Payoffs To Community Organizers Double The Price Of A D.C. Bridge
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Earlier today, I posted an op-ed written by a Boston city planner and climate change activist who advocates for bicycles to reduce climate emissions. She takes a trip to her bicycle mecca, Amsterdam, and meets with city planners to find out how they’ve made their city so bike-friendly. But slowly, the horrifying truth dawns on her: the Dutch bureaucrats build fast, big, cheaply, and beautifully by focusing on the greatest good for the greatest number (i.e., Dutchmen) rather than on Centering the Marginalized like American city planners have been trained to do, which is a big reason few things get built in America.

Readers have pointed out yesterday’s New York Times article about how Who? Whom? thinking has halted any progress on turning an abandoned bridge across the Anacostia River near the U.S. Capitol into a park, but that’s a good thing because urban planners have been busy for 11 years trying to figure out how to prevent their planned park from causing gentrification.

Can Anacostia Build a Bridge Without Displacing Its People?

A decade in the works, the 11th Street Bridge Park in Washington, D.C., has yet to be built. But it could be a model for how to create public space while lessening the effects of gentrification.
By Megan Kimble

A new bridge for cars was built, but there are some disused piers from the old bridge still in the river. What if they they built a new bridge over them and made it a park? It would be kind of like the wildly popular High Line footpath along a disused elevated rail line on the west side of Manhattan. People would love it!

But what if white people loved it so much that they would want to move to the black slum of Anacostia and bring their Magic Dirt with them, oppressing blacks by taking away their natural right to live practically in the shadow of the U.S. Capitol building on the cheap (due to all the Tragic Dirt)?

By 2015, half of Washington’s Black population lived east of the river, where decades of disinvestment and racially restrictive redlining had depressed property values, concentrated poverty and left residents struggling to access basic services. …

Mr. Bey felt protective of his neighbors, worried that people who had lived in the area for decades would be priced out just as the neighborhood was beginning to flourish. “That seems like a system error,” Mr. Bey told me. “Why do we have to move out for everything to succeed and be beautiful?” …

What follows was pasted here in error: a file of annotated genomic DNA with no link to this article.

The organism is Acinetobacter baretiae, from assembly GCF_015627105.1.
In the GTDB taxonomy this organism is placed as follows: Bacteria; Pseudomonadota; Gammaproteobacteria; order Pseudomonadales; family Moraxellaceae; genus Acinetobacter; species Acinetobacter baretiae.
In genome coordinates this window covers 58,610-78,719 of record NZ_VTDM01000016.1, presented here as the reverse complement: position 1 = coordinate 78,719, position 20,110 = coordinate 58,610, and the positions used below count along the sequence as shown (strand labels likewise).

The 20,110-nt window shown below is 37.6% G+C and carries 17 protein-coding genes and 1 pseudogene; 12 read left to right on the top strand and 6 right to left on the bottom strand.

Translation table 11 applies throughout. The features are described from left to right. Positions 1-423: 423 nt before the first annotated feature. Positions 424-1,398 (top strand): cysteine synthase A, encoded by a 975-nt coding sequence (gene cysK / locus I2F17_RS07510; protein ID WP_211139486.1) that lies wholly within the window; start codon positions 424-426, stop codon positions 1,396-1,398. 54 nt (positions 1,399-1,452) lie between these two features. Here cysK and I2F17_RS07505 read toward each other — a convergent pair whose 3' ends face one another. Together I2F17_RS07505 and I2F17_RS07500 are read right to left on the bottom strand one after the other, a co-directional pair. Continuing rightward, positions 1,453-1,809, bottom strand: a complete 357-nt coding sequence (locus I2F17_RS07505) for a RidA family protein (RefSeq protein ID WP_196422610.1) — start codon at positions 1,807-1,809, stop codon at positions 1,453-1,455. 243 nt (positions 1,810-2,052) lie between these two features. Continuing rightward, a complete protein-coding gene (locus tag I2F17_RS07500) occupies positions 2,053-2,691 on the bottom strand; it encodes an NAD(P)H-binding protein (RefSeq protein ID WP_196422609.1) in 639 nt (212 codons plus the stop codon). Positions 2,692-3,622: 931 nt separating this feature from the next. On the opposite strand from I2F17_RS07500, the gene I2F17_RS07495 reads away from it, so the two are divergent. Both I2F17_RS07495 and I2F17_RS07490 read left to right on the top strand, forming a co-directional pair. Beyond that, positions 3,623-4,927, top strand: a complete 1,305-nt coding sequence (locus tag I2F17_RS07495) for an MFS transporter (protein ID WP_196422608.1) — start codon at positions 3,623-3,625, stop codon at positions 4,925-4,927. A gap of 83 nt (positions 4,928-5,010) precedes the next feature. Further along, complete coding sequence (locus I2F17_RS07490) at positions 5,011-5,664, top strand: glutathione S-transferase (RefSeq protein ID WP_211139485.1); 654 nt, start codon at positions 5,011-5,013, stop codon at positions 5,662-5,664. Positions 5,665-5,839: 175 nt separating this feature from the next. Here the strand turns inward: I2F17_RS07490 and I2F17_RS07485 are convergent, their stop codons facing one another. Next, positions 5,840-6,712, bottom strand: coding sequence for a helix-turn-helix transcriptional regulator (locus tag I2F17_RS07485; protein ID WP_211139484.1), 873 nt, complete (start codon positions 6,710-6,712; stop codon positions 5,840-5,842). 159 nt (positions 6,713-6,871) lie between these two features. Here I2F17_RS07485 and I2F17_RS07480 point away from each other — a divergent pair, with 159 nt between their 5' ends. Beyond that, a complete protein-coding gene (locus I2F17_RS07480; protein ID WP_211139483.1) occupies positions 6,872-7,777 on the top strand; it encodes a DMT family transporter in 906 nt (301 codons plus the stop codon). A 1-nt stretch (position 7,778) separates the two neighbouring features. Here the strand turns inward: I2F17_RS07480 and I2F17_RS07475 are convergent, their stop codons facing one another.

The same question occupied Scott Kratz, the director of the 11th Street Bridge Park, for the better part of a decade. Mr. Kratz moved to Washington in 2006 with his wife and bought a house in Capitol Hill, four blocks from the Anacostia River.

… “So the biggest lesson we talk about with new projects is to think really carefully about who’s benefiting from that value.”

When Mr. Kratz set about building a bridge park, he was captivated by the idea of restitching Washington across the river that had long been an economic and racial divide. But he was from elsewhere, part of the wave of newcomers that had reshaped the city. Longtime residents and Ward 8 leaders pressed him to think bigger, beyond the footprint of the bridge itself.

… People in Ward 8 wanted this project, as small as it was, to be different. They wanted it to enrich the Black community that was already there, not accelerate an influx of white people. They wanted the value created by the bridge park to be invested in their neighborhoods. They wanted to own their own homes. They wanted well-paid jobs. They wanted art and music—and artists and musicians as neighbors. They wanted fresh food and safe streets.

It was a lot to ask of a bridge. But Mr. Kratz quickly learned that he couldn’t just build a bridge and ignore the needs of the community that contained it.

The bridge park has yet to be built. Walk down to the waterfront and all you see are those three old piers jutting out of the Anacostia River. But, in another sense, it does exist.

In the sense that Mr. Kratz has been paid for the last 8 years to struggle with how to square the circle of building something nice without it benefiting white people.

A physical landscape—homes, gardens, classrooms—has arisen out of the promise of a park. Over the past decade, Mr. Kratz and many others have tried to build this park differently, grappling at every step with the question that had so troubled Mr. Bey: Whom would it be for?

Note: Construction projects never wind up looking like they do in their renderings at sunset.

Like Stalin said: Who? Whom?

But from the beginning, this destination represented a threat to the existing neighborhood.

After OMA and Olin’s winning entry was published, Mr. Long said, real estate agents started using the rendering in home listings, touting proximity to the future bridge park. …

By 2014, Mr. Kratz had quit his job at the museum and joined the staff of a longtime Ward 8 nonprofit called, fittingly, Building Bridges Across the River as the director of the still-inchoate 11th Street Bridge Park. …

The park’s budget is roughly $177 million, with $45 million from the city. By the time it breaks ground in 2024, some $85 million of that will have already been spent on affordable housing, job training and community empowerment.

I.e., paying off community organizers has almost doubled the price tag. They are a big reason why we can’t have nice things.

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